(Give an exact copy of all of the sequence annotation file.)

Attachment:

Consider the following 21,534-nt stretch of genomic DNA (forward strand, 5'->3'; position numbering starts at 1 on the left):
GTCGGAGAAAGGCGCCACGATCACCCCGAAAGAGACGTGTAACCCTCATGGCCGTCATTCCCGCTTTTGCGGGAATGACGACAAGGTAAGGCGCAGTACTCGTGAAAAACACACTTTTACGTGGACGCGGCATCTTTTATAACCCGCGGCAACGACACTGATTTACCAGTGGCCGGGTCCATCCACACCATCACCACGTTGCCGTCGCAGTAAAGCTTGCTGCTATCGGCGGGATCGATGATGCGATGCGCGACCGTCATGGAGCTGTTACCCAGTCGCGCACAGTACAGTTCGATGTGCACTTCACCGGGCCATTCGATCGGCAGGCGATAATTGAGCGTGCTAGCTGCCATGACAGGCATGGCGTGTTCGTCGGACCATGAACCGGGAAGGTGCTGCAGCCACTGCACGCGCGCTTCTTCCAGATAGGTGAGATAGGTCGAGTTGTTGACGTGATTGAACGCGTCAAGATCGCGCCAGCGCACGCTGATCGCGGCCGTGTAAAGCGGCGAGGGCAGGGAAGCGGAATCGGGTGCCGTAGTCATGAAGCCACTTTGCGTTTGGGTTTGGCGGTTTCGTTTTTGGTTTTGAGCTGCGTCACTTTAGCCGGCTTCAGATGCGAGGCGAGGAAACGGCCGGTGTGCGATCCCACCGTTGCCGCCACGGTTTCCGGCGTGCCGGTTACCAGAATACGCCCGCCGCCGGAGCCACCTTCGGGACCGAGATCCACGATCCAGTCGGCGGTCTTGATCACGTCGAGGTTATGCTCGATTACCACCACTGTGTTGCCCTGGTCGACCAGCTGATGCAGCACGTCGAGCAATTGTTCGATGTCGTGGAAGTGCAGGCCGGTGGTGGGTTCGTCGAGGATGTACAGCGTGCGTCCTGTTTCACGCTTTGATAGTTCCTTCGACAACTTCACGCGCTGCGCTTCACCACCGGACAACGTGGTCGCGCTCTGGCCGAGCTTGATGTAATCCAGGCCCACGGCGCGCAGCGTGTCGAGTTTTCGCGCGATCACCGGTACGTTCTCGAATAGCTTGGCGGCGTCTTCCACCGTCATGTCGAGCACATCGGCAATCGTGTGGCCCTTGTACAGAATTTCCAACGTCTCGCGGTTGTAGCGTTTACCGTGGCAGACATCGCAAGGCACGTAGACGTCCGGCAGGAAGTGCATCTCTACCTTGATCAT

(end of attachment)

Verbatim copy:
Consider the following 21,534-nt stretch of genomic DNA (forward strand, 5'->3'; position numbering starts at 1 on the left):
GTCGGAGAAAGGCGCCACGATCACCCCGAAAGAGACGTGTAACCCTCATGGCCGTCATTCCCGCTTTTGCGGGAATGACGACAAGGTAAGGCGCAGTACTCGTGAAAAACACACTTTTACGTGGACGCGGCATCTTTTATAACCCGCGGCAACGACACTGATTTACCAGTGGCCGGGTCCATCCACACCATCACCACGTTGCCGTCGCAGTAAAGCTTGCTGCTATCGGCGGGATCGATGATGCGATGCGCGACCGTCATGGAGCTGTTACCCAGTCGCGCACAGTACAGTTCGATGTGCACTTCACCGGGCCATTCGATCGGCAGGCGATAATTGAGCGTGCTAGCTGCCATGACAGGCATGGCGTGTTCGTCGGACCATGAACCGGGAAGGTGCTGCAGCCACTGCACGCGCGCTTCTTCCAGATAGGTGAGATAGGTCGAGTTGTTGACGTGATTGAACGCGTCAAGATCGCGCCAGCGCACGCTGATCGCGGCCGTGTAAAGCGGCGAGGGCAGGGAAGCGGAATCGGGTGCCGTAGTCATGAAGCCACTTTGCGTTTGGGTTTGGCGGTTTCGTTTTTGGTTTTGAGCTGCGTCACTTTAGCCGGCTTCAGATGCGAGGCGAGGAAACGGCCGGTGTGCGATCCCACCGTTGCCGCCACGGTTTCCGGCGTGCCGGTTACCAGAATACGCCCGCCGCCGGAGCCACCTTCGGGACCGAGATCCACGATCCAGTCGGCGGTCTTGATCACGTCGAGGTTATGCTCGATTACCACCACTGTGTTGCCCTGGTCGACCAGCTGATGCAGCACGTCGAGCAATTGTTCGATGTCGTGGAAGTGCAGGCCGGTGGTGGGTTCGTCGAGGATGTACAGCGTGCGTCCTGTTTCACGCTTTGATAGTTCCTTCGACAACTTCACGCGCTGCGCTTCACCACCGGACAACGTGGTCGCGCTCTGGCCGAGCTTGATGTAATCCAGGCCCACGGCGCGCAGCGTGTCGAGTTTTCGCGCGATCACCGGTACGTTCTCGAATAGCTTGGCGGCGTCTTCCACCGTCATGTCGAGCACATCGGCAATCGTGTGGCCCTTGTACAGAATTTCCAACGTCTCGCGGTTGTAGCGTTTACCGTGGCAGACATCGCAAGGCACGTAGACGTCCGGCAGGAAGTGCATCTCTACCTTGATCAT